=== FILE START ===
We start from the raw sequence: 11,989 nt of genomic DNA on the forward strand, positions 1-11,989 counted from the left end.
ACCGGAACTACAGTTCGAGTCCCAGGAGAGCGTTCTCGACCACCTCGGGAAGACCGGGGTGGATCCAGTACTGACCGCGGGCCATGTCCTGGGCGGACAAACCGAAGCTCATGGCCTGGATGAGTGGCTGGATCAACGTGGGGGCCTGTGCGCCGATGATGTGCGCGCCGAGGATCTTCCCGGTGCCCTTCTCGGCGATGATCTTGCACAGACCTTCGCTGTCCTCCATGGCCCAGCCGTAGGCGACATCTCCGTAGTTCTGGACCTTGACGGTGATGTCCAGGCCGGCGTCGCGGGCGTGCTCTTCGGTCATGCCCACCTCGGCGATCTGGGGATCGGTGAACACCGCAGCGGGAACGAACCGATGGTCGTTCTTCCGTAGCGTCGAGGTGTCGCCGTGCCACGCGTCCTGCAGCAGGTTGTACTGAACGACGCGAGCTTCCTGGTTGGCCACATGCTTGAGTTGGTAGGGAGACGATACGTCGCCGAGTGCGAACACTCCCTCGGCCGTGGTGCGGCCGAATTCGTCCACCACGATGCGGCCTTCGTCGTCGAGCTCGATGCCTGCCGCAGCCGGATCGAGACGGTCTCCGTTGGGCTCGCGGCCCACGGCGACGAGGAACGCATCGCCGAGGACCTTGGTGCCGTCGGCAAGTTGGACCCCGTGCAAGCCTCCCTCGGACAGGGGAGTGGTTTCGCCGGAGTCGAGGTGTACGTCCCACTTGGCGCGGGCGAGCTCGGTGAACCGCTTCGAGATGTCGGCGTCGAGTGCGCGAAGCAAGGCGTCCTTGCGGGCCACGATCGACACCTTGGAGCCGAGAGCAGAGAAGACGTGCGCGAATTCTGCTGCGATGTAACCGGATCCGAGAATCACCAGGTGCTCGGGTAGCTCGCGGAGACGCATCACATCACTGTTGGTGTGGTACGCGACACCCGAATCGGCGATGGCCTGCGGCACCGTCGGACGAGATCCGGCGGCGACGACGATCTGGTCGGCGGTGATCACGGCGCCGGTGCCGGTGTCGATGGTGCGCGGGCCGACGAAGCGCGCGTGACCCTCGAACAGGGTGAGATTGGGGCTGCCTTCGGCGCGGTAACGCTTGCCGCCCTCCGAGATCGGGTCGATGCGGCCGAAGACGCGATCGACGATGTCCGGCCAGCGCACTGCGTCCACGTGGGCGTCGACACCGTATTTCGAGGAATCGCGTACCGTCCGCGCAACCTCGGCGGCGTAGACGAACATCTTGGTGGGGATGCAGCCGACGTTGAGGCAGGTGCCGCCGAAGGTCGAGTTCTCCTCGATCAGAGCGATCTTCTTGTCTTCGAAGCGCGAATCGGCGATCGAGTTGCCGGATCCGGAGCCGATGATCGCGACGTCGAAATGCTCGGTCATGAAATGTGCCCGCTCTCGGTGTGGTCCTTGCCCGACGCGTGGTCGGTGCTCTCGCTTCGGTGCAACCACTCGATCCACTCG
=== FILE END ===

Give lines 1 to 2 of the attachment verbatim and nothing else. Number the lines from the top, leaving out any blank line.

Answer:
We start from the raw sequence: 11,989 nt of genomic DNA on the forward strand, positions 1-11,989 counted from the left end.
ACCGGAACTACAGTTCGAGTCCCAGGAGAGCGTTCTCGACCACCTCGGGAAGACCGGGGTGGATCCAGTACTGACCGCGGGCCATGTCCTGGGCGGACAAACCGAAGCTCATGGCCTGGATGAGTGGCTGGATCAACGTGGGGGCCTGTGCGCCGATGATGTGCGCGCCGAGGATCTTCCCGGTGCCCTTCTCGGCGATGATCTTGCACAGACCTTCGCTGTCCTCCATGGCCCAGCCGTAGGCGACATCTCCGTAGTTCTGGACCTTGACGGTGATGTCCAGGCCGGCGTCGCGGGCGTGCTCTTCGGTCATGCCCACCTCGGCGATCTGGGGATCGGTGAACACCGCAGCGGGAACGAACCGATGGTCGTTCTTCCGTAGCGTCGAGGTGTCGCCGTGCCACGCGTCCTGCAGCAGGTTGTACTGAACGACGCGAGCTTCCTGGTTGGCCACATGCTTGAGTTGGTAGGGAGACGATACGTCGCCGAGTGCGAACACTCCCTCGGCCGTGGTGCGGCCGAATTCGTCCACCACGATGCGGCCTTCGTCGTCGAGCTCGATGCCTGCCGCAGCCGGATCGAGACGGTCTCCGTTGGGCTCGCGGCCCACGGCGACGAGGAACGCATCGCCGAGGACCTTGGTGCCGTCGGCAAGTTGGACCCCGTGCAAGCCTCCCTCGGACAGGGGAGTGGTTTCGCCGGAGTCGAGGTGTACGTCCCACTTGGCGCGGGCGAGCTCGGTGAACCGCTTCGAGATGTCGGCGTCGAGTGCGCGAAGCAAGGCGTCCTTGCGGGCCACGATCGACACCTTGGAGCCGAGAGCAGAGAAGACGTGCGCGAATTCTGCTGCGATGTAACCGGATCCGAGAATCACCAGGTGCTCGGGTAGCTCGCGGAGACGCATCACATCACTGTTGGTGTGGTACGCGACACCCGAATCGGCGATGGCCTGCGGCACCGTCGGACGAGATCCGGCGGCGACGACGATCTGGTCGGCGGTGATCACGGCGCCGGTGCCGGTGTCGATGGTGCGCGGGCCGACGAAGCGCGCGTGACCCTCGAACAGGGTGAGATTGGGGCTGCCTTCGGCGCGGTAACGCTTGCCGCCCTCCGAGATCGGGTCGATGCGGCCGAAGACGCGATCGACGATGTCCGGCCAGCGCACTGCGTCCACGTGGGCGTCGACACCGTATTTCGAGGAATCGCGTACCGTCCGCGCAACCTCGGCGGCGTAGACGAACATCTTGGTGGGGATGCAGCCGACGTTGAGGCAGGTGCCGCCGAAGGTCGAGTTCTCCTCGATCAGAGCGATCTTCTTGTCTTCGAAGCGCGAATCGGCGATCGAGTTGCCGGATCCGGAGCCGATGATCGCGACGTCGAAATGCTCGGTCATGAAATGTGCCCGCTCTCGGTGTGGTCCTTGCCCGACGCGTGGTCGGTGCTCTCGCTTCGGTGCAACCACTCGATCCACTCG